Early turnout to grass is good for sustainability. It reduces costs of production, increases animal output, reduces ammonia losses and lowers the carbon footprint of farming because animals at grass feed themselves, require less imported grains and require less slurry to be spread.

As a result, extended grazing is a key part of how Irish agriculture will reduce its emissions profile.

Early turnout is challenging for farmers, not least because of weather in early spring and the fact that about 30% of farmed soils in Ireland are considered to be heavy soils and more likely to be poached or damaged.

It also takes good grassland management skills to get it right, skills that not every farmer possesses. Here, we look at some of the key steps when it comes to managing early grazing in springtime.

1. Pick the right spot

First things first, not every farm in Ireland is suitable for early spring grazing and that needs to be acknowledged at the outset.

However, more often than not, farmers consider their fields to be wetter than they actually are. There is usually a big variation in soil type within a farm, with some fields much drier than others.

Picking a field to graze in early spring is a bit of a juggling act. It’s easy on very dry farms and much more difficult on wetter farms.

Farmers who are successful at early spring grazing on those more marginal farms will always walk the farm to try and find the dry spots and avoid the wet spots.

They say that these decisions cannot be made from the farmyard and that the fields must be walked and, very often, only part of a field will be able to be grazed at that time.

2. Use a spur road

The use of spur roads will allow the farmer to get cows to almost any part of the paddock.

This is especially important when conditions are tough and cows cannot walk back over previously grazed areas, or need to get to the middle or back of a paddock to a dry spot.

Permanent spur roads give access to the wetter parts of paddocks.

The simplest approach is to make a narrow path using temporary wires. The path should be about 1m wide to minimise the damage caused to a small area, and ideally, this should be alongside a hedge or fence.

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Make no mistake – this area will be badly poached, but it’s a small area and can be repaired later in the year.

Some farmers have invested in permanent spur roads, but the issue with these is knowing where to put them for maximum benefit.

3. Allocate the correct area

This is a really important skill and takes a bit of knowledge and learning to get it right. In actual fact, even the best farmers don’t get it 100% right very often, especially in early spring.

Correct allocations, as judged by ideal post-grazing yields.

The variables include: how much grass is in the field, how much grass the cows will eat, soil conditions and what the weather is like overhead. These are all things that require best estimates and need to be adjusted daily.

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The following is one method used to allocate grass in early spring:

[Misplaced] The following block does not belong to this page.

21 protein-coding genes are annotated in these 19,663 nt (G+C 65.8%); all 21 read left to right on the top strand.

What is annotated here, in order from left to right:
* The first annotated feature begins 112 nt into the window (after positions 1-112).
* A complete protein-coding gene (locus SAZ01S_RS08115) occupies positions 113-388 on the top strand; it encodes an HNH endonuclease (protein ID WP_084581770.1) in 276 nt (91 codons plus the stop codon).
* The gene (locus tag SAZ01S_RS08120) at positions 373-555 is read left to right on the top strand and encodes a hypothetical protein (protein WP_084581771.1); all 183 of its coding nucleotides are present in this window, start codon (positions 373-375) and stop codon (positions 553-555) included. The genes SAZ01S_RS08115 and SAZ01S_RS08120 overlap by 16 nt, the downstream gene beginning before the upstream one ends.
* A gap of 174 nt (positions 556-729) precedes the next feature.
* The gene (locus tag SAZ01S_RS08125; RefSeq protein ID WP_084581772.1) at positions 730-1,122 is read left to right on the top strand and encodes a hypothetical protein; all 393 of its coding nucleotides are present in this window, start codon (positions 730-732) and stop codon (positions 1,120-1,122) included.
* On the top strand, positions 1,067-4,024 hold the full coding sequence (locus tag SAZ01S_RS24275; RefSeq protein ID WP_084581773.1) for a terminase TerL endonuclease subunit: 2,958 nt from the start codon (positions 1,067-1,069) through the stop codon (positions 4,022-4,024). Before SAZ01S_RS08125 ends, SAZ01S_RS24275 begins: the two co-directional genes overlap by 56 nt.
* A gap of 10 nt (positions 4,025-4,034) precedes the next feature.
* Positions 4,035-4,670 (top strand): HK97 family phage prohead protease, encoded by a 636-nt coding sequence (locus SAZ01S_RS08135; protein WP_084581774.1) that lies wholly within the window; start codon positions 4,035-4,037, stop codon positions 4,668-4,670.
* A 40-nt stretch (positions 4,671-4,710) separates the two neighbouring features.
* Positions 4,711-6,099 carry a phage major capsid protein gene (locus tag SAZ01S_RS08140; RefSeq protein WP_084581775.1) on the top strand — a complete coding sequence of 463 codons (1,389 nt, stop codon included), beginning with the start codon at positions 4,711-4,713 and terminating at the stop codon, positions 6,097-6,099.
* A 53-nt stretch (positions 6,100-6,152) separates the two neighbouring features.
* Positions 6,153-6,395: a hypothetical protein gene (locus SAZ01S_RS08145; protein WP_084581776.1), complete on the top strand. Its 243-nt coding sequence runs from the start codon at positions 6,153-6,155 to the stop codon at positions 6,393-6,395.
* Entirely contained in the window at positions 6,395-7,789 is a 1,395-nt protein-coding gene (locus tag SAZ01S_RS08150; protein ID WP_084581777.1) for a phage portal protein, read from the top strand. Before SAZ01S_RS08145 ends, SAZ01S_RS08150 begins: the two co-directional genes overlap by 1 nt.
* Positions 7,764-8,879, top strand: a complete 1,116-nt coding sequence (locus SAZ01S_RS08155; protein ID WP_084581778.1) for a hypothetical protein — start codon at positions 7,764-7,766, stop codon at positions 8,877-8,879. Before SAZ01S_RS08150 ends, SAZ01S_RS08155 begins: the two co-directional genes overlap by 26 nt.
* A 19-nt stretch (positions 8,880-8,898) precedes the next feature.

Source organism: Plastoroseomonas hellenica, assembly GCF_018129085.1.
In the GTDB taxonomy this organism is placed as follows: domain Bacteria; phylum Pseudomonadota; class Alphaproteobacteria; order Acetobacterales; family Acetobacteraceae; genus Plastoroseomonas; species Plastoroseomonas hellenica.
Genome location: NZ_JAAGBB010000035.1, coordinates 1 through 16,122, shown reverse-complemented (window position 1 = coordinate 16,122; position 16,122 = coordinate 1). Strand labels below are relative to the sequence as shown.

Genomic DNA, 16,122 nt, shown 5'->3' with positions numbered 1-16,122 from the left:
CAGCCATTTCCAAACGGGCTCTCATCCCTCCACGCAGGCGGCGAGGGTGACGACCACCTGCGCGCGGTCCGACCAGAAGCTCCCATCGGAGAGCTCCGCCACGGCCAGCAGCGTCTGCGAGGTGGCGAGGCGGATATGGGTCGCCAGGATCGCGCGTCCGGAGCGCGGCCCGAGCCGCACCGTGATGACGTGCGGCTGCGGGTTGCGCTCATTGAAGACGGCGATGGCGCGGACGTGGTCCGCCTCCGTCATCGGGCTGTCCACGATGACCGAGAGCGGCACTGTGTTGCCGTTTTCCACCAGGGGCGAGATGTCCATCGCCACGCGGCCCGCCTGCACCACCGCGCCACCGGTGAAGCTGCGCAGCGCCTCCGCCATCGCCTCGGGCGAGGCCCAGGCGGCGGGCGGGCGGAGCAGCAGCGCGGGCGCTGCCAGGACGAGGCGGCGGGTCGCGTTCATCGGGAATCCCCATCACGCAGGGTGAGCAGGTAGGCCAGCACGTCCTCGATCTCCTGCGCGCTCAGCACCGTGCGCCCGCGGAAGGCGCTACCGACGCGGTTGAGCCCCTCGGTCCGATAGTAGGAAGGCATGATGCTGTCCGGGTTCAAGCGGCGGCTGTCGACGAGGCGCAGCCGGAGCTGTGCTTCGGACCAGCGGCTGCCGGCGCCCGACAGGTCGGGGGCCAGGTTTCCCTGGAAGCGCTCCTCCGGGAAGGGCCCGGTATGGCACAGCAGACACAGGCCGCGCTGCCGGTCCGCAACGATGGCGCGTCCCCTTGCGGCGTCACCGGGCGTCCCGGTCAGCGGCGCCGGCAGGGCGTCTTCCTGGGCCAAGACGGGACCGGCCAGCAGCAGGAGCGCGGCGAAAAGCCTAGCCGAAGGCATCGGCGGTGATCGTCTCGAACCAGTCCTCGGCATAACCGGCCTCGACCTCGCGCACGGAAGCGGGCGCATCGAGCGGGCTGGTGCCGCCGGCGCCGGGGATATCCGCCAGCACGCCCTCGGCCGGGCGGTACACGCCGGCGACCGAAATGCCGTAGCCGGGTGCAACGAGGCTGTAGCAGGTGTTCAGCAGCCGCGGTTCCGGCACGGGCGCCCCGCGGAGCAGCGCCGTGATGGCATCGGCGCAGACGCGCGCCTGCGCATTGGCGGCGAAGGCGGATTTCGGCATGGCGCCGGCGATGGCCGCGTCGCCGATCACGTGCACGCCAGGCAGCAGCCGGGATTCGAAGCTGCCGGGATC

• Work out how many cows are grazing and how much grass they are eating in the 12-hour break; for example, 15 cows eating 6kg is a total demand of 90kg. Cow intake is lower in spring and rises as they approach peak milk.
  • Work out how many square metres are needed to give 1kg of grass dry matter. To do this, divide the cover into 10,000. For example, a cover of 900kg into 10,000 is 11.1m2/kg of dry matter. The higher the cover of grass, the lower the number of metres to get 1kg of dry matter.
  • Multiply this number by the demand to work out the total allocation. So in this case, 11.1 multiplied by 90kg is ~1,000m2. This is how much area you need to give the cows.
  • To work out where to put the fence, measure the length of the paddock and then divide this into 1,000. For example, if the paddock is 75m deep, the strip wire should be placed 13m wide.
  • 4. Keep silage out of the diet

    When conditions are good and there’s plenty of grass available, then it makes sense to keep grass in the diet and silage out of the diet.

    Silage is a low-protein and low-energy feed that will suppress appetite and performance. It’s a bulky feed and if cows go out to grass with silage in their bellies, they’ll have less interest in grass.

    Rather than graze vigorously, they will do more walking around and, in the process, walk grass into the ground and do more damage.

    In many situations, grass can get tight on farm in late March and early April, and some silage is necessary to be fed. In my view, it’s preferential to work out how much silage is required to be fed and allocate that on an all-in or all-out basis.

    For example, pick one or two wet days a week and keep cows in on silage and keep them all out on grass on the other days.

    Feeding grass and silage together reduces utilisation and is more complicated to operate.

    Another important point is that if weather is good enough for cows to graze during the day, then it’s dry enough to graze at night. Cows aren’t afraid of the dark or the cold.